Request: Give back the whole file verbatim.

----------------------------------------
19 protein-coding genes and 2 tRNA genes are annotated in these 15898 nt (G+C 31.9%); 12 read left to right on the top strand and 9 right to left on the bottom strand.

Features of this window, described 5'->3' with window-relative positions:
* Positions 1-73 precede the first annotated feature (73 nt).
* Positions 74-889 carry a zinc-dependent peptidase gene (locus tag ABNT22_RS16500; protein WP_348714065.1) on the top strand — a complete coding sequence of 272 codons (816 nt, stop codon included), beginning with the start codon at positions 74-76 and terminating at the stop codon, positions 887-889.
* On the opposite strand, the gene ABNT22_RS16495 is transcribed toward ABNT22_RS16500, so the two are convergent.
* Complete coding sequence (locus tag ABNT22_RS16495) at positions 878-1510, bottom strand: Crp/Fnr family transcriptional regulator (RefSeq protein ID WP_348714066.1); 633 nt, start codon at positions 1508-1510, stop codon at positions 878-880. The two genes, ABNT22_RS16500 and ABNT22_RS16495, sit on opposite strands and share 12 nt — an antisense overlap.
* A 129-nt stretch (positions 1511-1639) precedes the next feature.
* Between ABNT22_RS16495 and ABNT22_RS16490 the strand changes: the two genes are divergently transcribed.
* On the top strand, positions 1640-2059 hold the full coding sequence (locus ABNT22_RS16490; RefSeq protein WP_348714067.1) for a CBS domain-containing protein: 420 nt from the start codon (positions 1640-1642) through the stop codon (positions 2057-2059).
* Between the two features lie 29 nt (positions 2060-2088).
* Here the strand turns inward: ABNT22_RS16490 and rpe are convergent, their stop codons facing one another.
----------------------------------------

19 protein-coding genes and 2 tRNA genes are annotated in these 15898 nt (G+C 31.9%); 12 read left to right on the top strand and 9 right to left on the bottom strand.

Features of this window, described 5'->3' with window-relative positions:
* Positions 1-73 precede the first annotated feature (73 nt).
* Positions 74-889 carry a zinc-dependent peptidase gene (locus tag ABNT22_RS16500; protein WP_348714065.1) on the top strand — a complete coding sequence of 272 codons (816 nt, stop codon included), beginning with the start codon at positions 74-76 and terminating at the stop codon, positions 887-889.
* On the opposite strand, the gene ABNT22_RS16495 is transcribed toward ABNT22_RS16500, so the two are convergent.
* Complete coding sequence (locus tag ABNT22_RS16495) at positions 878-1510, bottom strand: Crp/Fnr family transcriptional regulator (RefSeq protein ID WP_348714066.1); 633 nt, start codon at positions 1508-1510, stop codon at positions 878-880. The two genes, ABNT22_RS16500 and ABNT22_RS16495, sit on opposite strands and share 12 nt — an antisense overlap.
* A 129-nt stretch (positions 1511-1639) precedes the next feature.
* Between ABNT22_RS16495 and ABNT22_RS16490 the strand changes: the two genes are divergently transcribed.
* On the top strand, positions 1640-2059 hold the full coding sequence (locus ABNT22_RS16490; RefSeq protein WP_348714067.1) for a CBS domain-containing protein: 420 nt from the start codon (positions 1640-1642) through the stop codon (positions 2057-2059).
* Between the two features lie 29 nt (positions 2060-2088).
* Here the strand turns inward: ABNT22_RS16490 and rpe are convergent, their stop codons facing one another.